European fishing fleet owners oppose the introduction of bluefin tuna into CITES

12 Feb 2010

Europêche and Cogeca Fisheries oppose the introduction of bluefin tuna into CITES. Credit: NOAA

Europêche and Cogeca Fisheries have called on the Commission and Member States “not to submit to pressure from environmentalists to decide in favour of introducing bluefin tuna into any one of the CITES annexes”.

Europêche President, Javier Garat and the chairman of the Cogeca Fisheries section, Giampaolo Buonfiglio have sent a letter this week to the President of the European Commission, Commissioners Damanaki and Potočnik, the President of the European Parliament’s Fisheries Committee as well as Environment and Fisheries ministers from EU Member States.

The organisations say that the latest conclusions from independent scientists in the December 2009 meeting under the FAO did not suggest introducing Atlantic bluefin tuna into annex I of CITES.

Furthermore, the European Union’s Scientific, Technical and Economic Committee for Fisheries (STECF) concluded in a 13-page report on 13 November 2009, that bluefin tuna stocks were not under threat of exhaustion: “Given that the stock has the potential to rebuild if ICCAT Rec. 08-04 is implemented and rigorously enforced. STECF concludes that the Western Atlantic bluefin stock is not threatened with extinction”.

The organisations claim that this view is shared by scientists from ICCAT who have noted positive recruitment, a sign that the number of juveniles is increasing. They highlight the fact that a comprehensive survey of bluefin tuna stocks will be conducted this year and in order for implicated European undertakings to manage and plan their activities, it is illogical and unreasonable to be considering the introduction of the species into CITES, before the results of the survey are known.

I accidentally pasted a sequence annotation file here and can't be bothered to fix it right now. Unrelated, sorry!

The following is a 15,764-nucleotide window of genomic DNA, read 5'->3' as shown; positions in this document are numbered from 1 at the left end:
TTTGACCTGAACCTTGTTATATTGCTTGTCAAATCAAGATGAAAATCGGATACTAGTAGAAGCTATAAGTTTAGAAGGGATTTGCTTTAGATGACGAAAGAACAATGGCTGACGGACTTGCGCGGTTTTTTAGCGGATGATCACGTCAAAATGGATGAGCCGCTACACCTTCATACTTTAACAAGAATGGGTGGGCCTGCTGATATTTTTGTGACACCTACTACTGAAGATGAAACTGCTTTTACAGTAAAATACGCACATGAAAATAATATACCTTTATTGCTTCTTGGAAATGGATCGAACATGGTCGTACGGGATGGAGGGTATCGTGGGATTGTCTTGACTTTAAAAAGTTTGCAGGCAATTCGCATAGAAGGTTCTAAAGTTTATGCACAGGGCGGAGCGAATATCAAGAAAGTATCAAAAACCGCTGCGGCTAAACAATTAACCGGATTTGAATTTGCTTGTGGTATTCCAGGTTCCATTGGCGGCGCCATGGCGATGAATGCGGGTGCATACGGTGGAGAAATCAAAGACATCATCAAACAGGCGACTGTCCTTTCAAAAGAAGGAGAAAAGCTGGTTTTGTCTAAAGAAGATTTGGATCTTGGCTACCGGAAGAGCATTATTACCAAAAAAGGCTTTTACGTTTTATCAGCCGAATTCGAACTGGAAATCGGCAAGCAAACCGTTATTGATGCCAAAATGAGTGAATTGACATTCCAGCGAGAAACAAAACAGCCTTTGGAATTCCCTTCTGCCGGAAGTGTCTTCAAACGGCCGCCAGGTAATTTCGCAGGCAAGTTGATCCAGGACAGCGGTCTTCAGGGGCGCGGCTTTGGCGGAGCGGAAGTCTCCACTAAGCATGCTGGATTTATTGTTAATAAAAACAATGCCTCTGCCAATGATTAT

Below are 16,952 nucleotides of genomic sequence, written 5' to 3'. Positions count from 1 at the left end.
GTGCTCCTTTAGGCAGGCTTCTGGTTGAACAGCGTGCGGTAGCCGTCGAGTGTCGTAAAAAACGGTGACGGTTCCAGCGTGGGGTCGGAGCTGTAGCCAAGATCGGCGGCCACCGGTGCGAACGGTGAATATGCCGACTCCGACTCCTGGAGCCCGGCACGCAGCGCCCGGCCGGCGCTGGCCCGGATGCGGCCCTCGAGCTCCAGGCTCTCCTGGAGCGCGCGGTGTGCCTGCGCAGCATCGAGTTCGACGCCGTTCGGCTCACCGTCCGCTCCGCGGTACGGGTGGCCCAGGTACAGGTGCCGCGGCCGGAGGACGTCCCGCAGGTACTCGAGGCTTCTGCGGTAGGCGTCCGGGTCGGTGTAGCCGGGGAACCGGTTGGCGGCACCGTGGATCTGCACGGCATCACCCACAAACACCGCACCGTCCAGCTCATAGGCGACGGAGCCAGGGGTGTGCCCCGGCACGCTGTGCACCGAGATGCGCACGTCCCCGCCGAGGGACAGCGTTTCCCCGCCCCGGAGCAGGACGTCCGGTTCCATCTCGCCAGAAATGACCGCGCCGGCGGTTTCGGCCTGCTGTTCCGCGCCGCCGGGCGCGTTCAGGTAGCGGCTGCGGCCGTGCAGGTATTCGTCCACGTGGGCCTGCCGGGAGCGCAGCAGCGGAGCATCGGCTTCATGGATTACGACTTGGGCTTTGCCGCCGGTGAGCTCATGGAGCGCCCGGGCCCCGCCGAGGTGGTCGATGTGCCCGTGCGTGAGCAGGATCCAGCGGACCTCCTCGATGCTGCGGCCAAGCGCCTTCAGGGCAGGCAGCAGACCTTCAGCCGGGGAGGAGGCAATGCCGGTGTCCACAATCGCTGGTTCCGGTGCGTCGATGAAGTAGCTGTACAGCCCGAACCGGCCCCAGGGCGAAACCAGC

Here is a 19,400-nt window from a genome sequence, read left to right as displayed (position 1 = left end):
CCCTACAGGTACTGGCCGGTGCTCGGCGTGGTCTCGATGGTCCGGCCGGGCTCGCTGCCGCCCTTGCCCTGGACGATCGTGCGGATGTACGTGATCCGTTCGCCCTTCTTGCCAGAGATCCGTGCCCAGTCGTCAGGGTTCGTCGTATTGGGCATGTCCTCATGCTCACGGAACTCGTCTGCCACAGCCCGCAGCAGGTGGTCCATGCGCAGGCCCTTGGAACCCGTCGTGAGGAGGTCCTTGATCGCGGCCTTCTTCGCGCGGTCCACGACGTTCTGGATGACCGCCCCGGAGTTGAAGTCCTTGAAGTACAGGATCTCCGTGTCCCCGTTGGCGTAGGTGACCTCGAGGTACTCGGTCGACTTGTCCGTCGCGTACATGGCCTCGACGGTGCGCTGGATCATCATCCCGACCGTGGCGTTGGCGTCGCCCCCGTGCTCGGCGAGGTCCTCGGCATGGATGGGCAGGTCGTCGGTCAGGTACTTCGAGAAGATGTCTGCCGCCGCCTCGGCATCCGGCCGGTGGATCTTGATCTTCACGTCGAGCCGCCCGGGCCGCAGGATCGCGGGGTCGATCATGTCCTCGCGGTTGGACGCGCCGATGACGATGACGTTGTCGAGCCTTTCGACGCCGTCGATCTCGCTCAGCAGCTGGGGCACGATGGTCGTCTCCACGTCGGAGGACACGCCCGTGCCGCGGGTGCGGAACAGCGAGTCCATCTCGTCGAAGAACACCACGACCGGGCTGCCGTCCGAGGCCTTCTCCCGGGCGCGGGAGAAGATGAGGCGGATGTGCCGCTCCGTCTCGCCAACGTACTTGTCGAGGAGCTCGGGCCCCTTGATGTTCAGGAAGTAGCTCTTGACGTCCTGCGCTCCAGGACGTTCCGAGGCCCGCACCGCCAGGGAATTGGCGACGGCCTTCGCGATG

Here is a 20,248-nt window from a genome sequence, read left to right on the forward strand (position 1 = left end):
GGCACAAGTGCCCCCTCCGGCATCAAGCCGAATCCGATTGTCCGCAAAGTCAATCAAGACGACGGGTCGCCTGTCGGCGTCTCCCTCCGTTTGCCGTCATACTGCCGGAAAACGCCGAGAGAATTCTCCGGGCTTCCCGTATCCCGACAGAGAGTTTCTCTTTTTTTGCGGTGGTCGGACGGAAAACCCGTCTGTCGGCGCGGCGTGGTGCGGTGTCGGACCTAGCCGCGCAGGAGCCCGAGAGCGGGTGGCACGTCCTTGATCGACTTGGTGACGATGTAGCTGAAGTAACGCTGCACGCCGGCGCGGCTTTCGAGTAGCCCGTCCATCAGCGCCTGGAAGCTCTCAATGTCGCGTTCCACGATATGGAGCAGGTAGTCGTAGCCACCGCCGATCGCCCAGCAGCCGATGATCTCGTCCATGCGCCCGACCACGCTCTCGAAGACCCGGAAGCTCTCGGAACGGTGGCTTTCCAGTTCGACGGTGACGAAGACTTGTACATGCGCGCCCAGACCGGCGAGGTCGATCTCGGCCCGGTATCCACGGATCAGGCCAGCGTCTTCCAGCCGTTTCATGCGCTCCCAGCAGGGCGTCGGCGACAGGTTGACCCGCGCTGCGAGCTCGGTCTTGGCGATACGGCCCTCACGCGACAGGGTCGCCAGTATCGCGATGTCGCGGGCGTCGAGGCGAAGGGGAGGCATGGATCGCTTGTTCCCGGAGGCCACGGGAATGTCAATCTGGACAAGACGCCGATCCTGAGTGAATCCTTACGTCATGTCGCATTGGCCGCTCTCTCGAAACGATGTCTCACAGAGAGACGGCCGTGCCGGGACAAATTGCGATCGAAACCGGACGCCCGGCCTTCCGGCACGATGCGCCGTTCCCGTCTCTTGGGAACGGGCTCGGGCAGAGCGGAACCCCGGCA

In conclusion President Garat and Chairman Buonfiglio call for the following to be considered immediately:

  • The adoption of a coherent and responsible position, which takes into account decisions that have been made at European level in recent years in order to improve bluefin tuna stocks
  • To wait for the results of new, scientific studies on the stocks situation to be published, due to take place in autumn 2010 and summer 2011, before taking any hasty, emotional, political or unfounded decisions
  • To ensure that the market is regulated in a way which does not license any form of poaching or illegal fishing
  • Further insistence that ICCAT contracting parties also respect plans to reduce their fishing fleet for bluefin tuna, following the efforts already made by European fleets
  • In line with its declaration at the Agriculture and Fisheries Council from 14-16 December 2009, it should be made certain that the Commission undertakes an urgent evaluation of the best and most targeted use of financial instruments to help businesses confront the socio-economic consequences of high reductions. They have accepted such reductions for many years, but policy makers seem never to take this into account.

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